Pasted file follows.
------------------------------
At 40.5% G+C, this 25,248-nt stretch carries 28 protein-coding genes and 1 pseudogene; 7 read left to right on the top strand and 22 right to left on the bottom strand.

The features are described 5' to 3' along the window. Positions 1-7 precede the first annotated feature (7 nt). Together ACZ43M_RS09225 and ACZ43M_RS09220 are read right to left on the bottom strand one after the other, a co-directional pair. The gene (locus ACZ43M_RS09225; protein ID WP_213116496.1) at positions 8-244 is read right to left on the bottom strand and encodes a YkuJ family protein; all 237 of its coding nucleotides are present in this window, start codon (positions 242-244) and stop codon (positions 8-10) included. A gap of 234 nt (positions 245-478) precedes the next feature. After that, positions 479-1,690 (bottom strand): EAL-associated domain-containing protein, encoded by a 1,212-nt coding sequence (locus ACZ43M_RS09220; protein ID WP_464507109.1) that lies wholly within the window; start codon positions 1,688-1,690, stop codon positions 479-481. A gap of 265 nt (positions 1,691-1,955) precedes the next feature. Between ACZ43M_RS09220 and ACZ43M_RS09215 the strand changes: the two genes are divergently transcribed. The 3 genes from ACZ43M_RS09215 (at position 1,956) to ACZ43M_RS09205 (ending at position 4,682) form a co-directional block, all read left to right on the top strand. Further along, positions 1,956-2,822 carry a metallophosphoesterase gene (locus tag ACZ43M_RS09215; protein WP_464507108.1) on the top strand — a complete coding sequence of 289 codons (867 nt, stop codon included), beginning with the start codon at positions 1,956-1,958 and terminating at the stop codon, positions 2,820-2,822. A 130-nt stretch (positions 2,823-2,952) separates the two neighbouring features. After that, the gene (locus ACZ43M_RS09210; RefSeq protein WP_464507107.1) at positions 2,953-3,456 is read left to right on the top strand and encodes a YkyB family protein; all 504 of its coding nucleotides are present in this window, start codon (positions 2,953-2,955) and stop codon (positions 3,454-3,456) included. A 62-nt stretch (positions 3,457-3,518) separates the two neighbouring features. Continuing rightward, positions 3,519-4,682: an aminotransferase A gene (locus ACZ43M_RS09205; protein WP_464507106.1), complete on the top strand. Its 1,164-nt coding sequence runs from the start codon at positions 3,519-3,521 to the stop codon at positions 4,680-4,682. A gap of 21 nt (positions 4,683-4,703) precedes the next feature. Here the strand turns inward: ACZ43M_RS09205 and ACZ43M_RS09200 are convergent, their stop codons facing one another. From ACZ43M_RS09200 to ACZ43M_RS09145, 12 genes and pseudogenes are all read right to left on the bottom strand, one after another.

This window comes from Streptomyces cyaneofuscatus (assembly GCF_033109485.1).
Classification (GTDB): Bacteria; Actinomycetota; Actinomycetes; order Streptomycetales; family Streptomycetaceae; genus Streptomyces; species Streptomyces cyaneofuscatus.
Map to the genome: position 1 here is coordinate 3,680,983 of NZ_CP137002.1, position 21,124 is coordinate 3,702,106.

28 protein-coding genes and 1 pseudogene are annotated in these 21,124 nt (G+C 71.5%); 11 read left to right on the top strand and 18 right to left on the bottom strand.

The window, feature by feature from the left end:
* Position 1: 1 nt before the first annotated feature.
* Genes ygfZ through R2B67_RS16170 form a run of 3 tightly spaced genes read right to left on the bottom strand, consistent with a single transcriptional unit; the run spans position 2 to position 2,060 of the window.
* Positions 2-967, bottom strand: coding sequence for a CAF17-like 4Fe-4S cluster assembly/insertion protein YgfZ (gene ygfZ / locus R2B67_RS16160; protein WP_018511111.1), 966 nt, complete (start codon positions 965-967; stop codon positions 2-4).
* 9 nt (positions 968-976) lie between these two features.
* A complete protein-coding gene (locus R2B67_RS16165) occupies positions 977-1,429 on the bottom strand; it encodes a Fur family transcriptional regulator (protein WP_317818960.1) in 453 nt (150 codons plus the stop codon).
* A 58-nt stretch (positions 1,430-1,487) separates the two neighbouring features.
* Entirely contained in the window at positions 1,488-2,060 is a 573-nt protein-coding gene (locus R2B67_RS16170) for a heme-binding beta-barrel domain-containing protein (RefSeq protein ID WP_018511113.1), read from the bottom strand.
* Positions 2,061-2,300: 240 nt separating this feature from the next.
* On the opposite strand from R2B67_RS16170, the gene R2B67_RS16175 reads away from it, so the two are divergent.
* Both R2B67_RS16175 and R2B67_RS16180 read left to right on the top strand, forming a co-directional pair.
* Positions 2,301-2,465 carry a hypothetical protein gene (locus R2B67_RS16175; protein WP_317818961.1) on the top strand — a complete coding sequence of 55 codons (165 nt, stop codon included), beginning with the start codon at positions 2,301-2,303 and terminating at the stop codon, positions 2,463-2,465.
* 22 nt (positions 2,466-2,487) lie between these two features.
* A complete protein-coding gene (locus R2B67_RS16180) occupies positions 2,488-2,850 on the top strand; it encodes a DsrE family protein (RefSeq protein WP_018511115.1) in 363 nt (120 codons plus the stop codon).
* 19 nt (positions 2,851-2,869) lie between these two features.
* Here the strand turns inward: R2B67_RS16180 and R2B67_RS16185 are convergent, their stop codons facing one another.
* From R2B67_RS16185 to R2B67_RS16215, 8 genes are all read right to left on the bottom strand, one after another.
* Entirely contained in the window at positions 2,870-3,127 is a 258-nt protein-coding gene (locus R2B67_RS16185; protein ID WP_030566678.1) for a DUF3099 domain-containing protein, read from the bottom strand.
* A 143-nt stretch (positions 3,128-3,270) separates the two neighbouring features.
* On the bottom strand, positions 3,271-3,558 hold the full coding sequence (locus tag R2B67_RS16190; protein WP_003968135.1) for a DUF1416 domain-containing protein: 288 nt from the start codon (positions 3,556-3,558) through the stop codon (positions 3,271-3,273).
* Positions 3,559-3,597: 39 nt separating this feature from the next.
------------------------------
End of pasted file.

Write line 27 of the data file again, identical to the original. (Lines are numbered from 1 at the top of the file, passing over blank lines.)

* Positions 3,559-3,597: 39 nt separating this feature from the next.